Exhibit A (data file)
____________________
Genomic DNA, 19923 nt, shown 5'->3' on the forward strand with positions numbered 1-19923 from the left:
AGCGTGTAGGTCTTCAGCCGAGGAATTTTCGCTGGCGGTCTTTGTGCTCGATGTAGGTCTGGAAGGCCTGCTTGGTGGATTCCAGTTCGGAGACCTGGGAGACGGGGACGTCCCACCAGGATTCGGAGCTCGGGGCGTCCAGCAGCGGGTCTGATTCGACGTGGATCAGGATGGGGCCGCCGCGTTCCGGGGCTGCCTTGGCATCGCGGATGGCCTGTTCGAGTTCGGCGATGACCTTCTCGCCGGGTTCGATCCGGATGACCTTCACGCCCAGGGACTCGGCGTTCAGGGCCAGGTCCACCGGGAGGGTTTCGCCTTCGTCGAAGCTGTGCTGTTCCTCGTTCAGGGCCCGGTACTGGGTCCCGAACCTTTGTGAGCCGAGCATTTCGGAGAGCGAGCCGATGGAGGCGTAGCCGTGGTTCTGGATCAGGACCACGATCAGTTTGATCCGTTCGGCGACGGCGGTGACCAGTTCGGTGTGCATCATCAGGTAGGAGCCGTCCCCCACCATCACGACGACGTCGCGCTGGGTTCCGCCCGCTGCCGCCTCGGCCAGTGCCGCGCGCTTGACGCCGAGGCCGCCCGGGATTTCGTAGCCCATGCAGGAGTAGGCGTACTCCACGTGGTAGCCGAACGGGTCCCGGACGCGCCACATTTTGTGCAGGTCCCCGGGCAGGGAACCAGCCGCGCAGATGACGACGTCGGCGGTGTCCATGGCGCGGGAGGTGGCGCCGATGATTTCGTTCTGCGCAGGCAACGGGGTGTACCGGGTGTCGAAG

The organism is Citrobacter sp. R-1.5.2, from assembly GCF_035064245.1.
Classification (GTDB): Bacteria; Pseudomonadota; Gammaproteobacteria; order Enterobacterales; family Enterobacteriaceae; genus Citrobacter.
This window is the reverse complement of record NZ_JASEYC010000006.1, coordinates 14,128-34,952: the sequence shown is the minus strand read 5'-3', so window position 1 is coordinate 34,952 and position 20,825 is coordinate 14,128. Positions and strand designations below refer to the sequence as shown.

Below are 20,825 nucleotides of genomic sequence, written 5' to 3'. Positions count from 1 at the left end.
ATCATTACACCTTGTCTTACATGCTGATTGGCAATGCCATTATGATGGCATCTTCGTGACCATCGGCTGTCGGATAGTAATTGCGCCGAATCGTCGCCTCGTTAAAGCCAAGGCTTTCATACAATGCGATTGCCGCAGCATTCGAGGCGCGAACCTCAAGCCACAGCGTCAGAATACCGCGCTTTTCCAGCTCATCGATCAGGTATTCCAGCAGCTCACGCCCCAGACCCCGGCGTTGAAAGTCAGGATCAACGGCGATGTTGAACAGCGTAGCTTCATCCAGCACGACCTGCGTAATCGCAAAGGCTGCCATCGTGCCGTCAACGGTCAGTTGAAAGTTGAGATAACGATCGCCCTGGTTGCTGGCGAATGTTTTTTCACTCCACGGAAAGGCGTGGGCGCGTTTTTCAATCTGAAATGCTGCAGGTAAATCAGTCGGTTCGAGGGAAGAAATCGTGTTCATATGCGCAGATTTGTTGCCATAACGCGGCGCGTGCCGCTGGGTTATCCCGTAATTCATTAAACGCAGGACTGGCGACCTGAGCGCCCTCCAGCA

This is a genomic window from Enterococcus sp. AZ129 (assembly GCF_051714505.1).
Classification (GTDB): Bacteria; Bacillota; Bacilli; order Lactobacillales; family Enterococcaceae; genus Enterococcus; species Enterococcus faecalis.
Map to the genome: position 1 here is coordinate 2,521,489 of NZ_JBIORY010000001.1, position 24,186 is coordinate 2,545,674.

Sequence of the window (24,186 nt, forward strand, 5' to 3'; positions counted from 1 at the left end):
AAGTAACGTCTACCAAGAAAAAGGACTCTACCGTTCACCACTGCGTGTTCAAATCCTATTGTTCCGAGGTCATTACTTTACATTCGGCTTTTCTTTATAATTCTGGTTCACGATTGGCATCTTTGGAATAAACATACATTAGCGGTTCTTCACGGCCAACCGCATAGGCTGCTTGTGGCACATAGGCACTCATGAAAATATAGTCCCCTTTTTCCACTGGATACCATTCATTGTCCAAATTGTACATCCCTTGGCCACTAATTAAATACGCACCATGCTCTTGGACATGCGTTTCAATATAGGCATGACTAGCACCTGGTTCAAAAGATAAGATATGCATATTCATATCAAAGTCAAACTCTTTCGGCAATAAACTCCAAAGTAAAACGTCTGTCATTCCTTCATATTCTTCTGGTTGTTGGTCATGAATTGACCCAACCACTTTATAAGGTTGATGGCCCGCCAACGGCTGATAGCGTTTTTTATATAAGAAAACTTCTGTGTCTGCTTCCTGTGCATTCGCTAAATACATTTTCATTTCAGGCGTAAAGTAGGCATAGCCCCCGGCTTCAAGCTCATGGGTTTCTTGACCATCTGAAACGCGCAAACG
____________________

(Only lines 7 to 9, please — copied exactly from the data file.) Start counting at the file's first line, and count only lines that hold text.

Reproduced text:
ATCATTACACCTTGTCTTACATGCTGATTGGCAATGCCATTATGATGGCATCTTCGTGACCATCGGCTGTCGGATAGTAATTGCGCCGAATCGTCGCCTCGTTAAAGCCAAGGCTTTCATACAATGCGATTGCCGCAGCATTCGAGGCGCGAACCTCAAGCCACAGCGTCAGAATACCGCGCTTTTCCAGCTCATCGATCAGGTATTCCAGCAGCTCACGCCCCAGACCCCGGCGTTGAAAGTCAGGATCAACGGCGATGTTGAACAGCGTAGCTTCATCCAGCACGACCTGCGTAATCGCAAAGGCTGCCATCGTGCCGTCAACGGTCAGTTGAAAGTTGAGATAACGATCGCCCTGGTTGCTGGCGAATGTTTTTTCACTCCACGGAAAGGCGTGGGCGCGTTTTTCAATCTGAAATGCTGCAGGTAAATCAGTCGGTTCGAGGGAAGAAATCGTGTTCATATGCGCAGATTTGTTGCCATAACGCGGCGCGTGCCGCTGGGTTATCCCGTAATTCATTAAACGCAGGACTGGCGACCTGAGCGCCCTCCAGCA

This is a genomic window from Enterococcus sp. AZ129 (assembly GCF_051714505.1).
Classification (GTDB): Bacteria; Bacillota; Bacilli; order Lactobacillales; family Enterococcaceae; genus Enterococcus; species Enterococcus faecalis.